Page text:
This weekend, I've asked parents to help their child with an activity that will help with the mixed feelings that can accompany the summer vacation transition. I asked them to help their child fill out this calendar for the first week out of school identifying their plans for each day. The plan does not have to be detailed. Just identify where they will be (home or traveling?), who they will be with, and a main activity they can count on.  It can be as simple as Thursday is Legos, Friday is a trip to the pool, Saturday is video games at home. I asked them to have their child post their calendar on the fridge or in their rooms. Doing this simple activity can help tremendously with decreasing anxiety and helping your students end their school year on a good note.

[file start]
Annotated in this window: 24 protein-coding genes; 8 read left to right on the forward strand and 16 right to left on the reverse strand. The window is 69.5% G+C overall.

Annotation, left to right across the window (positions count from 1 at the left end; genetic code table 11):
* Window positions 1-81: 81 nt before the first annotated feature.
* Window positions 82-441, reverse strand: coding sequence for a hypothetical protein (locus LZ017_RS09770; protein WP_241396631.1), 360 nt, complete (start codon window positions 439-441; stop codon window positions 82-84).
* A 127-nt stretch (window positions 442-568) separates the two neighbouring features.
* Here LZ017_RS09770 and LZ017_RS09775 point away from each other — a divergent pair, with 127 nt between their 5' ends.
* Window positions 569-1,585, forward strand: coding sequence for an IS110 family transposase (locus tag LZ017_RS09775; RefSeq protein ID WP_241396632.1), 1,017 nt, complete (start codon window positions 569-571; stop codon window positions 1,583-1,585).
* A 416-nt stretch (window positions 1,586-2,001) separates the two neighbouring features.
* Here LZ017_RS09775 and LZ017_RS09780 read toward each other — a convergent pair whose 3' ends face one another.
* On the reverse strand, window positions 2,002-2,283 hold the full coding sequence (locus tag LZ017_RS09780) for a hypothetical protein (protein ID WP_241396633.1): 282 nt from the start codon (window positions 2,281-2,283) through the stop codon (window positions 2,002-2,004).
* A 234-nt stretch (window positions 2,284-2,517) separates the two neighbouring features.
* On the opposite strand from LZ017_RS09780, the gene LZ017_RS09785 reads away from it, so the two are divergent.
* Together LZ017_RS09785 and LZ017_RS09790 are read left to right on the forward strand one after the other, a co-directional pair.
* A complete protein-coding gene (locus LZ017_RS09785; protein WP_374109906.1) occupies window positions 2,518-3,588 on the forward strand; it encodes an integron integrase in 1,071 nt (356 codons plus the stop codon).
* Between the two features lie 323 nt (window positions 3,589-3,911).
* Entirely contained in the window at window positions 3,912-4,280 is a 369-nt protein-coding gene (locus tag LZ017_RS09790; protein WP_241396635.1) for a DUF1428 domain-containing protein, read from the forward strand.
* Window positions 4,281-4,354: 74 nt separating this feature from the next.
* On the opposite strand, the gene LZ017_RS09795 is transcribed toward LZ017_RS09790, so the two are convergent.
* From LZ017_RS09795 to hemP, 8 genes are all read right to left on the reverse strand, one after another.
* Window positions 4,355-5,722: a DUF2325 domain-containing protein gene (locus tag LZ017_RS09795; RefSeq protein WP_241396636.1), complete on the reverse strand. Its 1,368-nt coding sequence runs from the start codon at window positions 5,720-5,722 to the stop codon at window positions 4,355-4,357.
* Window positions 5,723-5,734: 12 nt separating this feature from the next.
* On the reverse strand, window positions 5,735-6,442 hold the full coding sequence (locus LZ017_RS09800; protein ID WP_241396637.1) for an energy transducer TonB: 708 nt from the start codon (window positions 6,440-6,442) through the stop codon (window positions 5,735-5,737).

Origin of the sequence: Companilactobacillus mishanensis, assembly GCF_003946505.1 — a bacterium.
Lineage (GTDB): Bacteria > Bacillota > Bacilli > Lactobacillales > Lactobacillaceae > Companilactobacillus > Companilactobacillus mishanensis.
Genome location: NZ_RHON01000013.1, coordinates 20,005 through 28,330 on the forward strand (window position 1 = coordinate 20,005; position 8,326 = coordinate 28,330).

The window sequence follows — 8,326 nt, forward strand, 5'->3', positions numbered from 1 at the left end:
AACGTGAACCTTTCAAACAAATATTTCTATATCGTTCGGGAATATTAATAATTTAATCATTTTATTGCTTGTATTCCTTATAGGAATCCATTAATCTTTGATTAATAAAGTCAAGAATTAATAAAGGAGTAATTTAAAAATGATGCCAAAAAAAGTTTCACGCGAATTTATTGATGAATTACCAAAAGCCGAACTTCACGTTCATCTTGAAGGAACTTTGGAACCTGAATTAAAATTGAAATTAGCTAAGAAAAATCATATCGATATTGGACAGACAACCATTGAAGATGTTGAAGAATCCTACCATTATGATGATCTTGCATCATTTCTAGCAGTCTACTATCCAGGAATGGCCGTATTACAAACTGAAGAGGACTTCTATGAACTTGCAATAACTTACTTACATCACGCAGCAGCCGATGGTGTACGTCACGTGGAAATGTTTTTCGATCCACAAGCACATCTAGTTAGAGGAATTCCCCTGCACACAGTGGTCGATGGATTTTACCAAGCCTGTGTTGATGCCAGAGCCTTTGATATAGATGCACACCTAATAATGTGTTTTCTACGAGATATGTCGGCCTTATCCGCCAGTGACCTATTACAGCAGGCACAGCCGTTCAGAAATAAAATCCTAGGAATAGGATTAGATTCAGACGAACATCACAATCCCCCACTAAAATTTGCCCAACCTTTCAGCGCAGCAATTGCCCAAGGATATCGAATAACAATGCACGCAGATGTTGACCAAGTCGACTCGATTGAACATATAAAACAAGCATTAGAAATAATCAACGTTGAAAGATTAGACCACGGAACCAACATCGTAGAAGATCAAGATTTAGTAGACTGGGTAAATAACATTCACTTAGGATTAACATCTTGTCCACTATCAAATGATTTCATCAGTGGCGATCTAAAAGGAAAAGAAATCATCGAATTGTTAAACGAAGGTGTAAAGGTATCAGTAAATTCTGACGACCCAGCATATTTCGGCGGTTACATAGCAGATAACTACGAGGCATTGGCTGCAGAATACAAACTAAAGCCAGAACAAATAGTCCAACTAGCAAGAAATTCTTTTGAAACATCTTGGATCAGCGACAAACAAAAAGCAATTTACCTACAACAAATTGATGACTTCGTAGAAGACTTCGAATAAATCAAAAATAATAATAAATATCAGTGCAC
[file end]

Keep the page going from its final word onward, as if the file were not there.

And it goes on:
Now, I'm off to just keep swimming!  ~Kelley

May 22, 2012

My Speech Scientists!!!

For those of you wrapping up the school year, you might be feeling the pressures of PAPERWORK! I am no stranger to this right now, but somehow I have managed to push forward to provide the last bits of intervention that my students can take in and retain. Today, I want to share my proud moment in fluency therapy from this week.